The CD "Snooze Music" does exactly what it says on the tin (well cardboard) - it will make you all snoozy. When we first tried it out one evening, both mummy and daddy were getting all snoozy and yawning - although our little daughter was getting livelier and livelier, which proves that lullabies may not always work for all involved! The album has been developed by Canadian childrens songwriter and dulcimer player Rick Scott. The music is gentle and the tunes are predictable - as you would expect of music to send you to sleep. The lyrics of the songs (there are 5 songs and 6 instrumentals on the album) are appropriate to send children into their dream worlds - there are butterflies, instruments going to sleep after the last lullabies or ships sailing home. Rick is joined on the album by a number of musicians, on instruments such as violin, recorders, guitar and cello, and trombone and tuba.

Olatz Zugasti, Bulun bulunka

Rick came up with the concept of the album when his son was in a coma, and was gradually coming back to life. Rick started humming the simplest of tunes into his son's ear, trying to be his safe harbour. Now he shares it with any parent and child, to be comforted by this gentle music. And it seems popular also in the "professional" parenting world - "Snooze Music" has won several parenting awards.

While we are talking lullabies, I should refer to a couple of CDs that Yasmine loved already shortly after she was born, and which always calmed her down. Basque singer Olatz Zugasti recorded 10 years ago a stunningly beautiful CD of Basque lullabies. "Bulun bulunka" features traditional Basque lullabies which generations of Basque children will have fallen asleep to. This is an album full of warmth, carrying love, shelter, natural beauty. Olatz's warm and soft voice is blended with her harp playing, with subtle additions of clarinet, flute, mandolin and accordion. This is a brilliant album of lullabies - it doesn't matter if you understand the language or not, Olatz's intimate singing will spellbound children and parents alike.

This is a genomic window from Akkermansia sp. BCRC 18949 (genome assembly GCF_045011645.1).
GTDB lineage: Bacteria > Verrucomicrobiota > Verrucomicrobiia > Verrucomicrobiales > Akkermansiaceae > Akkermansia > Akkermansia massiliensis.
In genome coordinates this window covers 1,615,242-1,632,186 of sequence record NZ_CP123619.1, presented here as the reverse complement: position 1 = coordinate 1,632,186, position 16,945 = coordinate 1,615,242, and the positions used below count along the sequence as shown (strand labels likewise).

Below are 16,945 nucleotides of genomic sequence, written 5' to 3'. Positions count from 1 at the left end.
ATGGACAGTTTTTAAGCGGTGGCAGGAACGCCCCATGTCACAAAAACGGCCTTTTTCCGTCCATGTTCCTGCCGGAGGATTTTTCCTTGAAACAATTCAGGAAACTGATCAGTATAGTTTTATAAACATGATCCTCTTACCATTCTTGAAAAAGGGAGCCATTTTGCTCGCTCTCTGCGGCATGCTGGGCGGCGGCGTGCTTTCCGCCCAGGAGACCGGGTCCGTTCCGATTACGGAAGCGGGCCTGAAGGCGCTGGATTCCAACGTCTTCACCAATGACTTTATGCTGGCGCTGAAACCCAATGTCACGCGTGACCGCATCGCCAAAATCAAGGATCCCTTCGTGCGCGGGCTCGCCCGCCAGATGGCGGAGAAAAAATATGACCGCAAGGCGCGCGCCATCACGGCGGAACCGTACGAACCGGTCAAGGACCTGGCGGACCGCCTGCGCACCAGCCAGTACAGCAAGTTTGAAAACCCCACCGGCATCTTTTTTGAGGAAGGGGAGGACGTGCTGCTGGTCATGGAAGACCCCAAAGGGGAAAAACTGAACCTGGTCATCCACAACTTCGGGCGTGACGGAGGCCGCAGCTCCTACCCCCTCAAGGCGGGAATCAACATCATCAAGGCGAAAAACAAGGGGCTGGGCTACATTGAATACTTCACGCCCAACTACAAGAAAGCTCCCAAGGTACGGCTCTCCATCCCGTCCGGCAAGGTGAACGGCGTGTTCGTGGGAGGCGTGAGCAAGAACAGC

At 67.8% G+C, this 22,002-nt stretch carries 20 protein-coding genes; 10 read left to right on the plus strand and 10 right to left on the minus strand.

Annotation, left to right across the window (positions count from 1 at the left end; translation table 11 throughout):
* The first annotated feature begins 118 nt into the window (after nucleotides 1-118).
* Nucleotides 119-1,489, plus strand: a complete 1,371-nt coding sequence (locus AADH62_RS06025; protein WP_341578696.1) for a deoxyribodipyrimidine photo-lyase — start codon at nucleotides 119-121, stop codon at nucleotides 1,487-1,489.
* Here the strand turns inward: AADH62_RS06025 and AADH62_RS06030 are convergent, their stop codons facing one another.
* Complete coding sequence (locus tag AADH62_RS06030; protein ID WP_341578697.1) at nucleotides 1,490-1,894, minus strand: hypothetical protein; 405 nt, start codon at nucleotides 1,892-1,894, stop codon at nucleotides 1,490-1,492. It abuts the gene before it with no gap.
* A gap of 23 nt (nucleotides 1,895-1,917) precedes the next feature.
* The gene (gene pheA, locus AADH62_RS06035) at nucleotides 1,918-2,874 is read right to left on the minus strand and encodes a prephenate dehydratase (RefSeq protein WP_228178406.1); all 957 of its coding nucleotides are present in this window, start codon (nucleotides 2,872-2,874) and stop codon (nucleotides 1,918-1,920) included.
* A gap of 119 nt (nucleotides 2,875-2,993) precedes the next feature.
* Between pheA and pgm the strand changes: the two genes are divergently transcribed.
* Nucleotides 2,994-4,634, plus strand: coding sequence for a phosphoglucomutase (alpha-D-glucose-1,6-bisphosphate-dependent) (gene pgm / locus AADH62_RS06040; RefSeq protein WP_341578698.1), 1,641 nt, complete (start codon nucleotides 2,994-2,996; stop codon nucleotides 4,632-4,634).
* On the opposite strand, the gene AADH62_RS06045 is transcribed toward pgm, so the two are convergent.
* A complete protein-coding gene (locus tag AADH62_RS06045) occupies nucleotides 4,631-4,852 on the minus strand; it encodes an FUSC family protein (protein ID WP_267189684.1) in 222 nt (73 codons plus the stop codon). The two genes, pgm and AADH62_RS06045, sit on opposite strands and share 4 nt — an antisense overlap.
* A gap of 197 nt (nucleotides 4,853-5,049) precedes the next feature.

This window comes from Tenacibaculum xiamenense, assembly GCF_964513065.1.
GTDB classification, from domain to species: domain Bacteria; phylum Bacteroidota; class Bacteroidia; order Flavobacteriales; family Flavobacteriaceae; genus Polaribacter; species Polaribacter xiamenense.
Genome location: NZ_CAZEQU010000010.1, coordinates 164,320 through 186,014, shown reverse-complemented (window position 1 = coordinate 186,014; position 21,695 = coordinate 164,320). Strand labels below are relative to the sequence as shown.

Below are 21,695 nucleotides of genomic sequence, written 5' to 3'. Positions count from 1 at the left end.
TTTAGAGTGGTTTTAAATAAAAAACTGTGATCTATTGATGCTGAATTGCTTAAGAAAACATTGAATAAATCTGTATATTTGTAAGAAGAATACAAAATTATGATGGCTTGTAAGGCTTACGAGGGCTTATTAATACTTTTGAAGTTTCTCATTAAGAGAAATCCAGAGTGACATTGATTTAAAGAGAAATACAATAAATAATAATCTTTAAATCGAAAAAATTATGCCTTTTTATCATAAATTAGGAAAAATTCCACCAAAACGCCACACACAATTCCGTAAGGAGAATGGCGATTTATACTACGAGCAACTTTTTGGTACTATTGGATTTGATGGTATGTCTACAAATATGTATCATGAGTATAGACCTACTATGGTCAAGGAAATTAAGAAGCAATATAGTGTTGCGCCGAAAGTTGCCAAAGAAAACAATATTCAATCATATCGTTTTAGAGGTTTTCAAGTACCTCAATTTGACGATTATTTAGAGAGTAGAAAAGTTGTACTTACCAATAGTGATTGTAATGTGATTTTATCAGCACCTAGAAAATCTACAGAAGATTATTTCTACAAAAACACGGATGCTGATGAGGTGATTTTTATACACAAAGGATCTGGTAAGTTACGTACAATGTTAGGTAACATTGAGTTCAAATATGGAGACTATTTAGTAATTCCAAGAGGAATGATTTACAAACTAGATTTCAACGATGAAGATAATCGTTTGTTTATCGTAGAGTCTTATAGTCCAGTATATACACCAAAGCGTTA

There are of course singers which do not sing lullabies as such, but may have the same effect on little ones - and Niamh Parsons is certainly one of the singers that worked magic with our daugther when she was tiny. One of the most listened album in Yasmine's early days was Niamh Parsons and Graham Dunne's CD "Live at Fylde". This live album captures even more the intimacy and beauty of Niamh's singing than her studio albums. (Full review in issue 34.)

And when your little ones are still not asleep after listening to all these three CDs then I cannot help you I am afraid!


Children (FW#40)
German Titles

Photo Credits: (1) Robert Metcalf, (2) Rick Scott "Snooze Music" (from website); (3) Olatz Zugasti "Bulun bulunka" (unknown).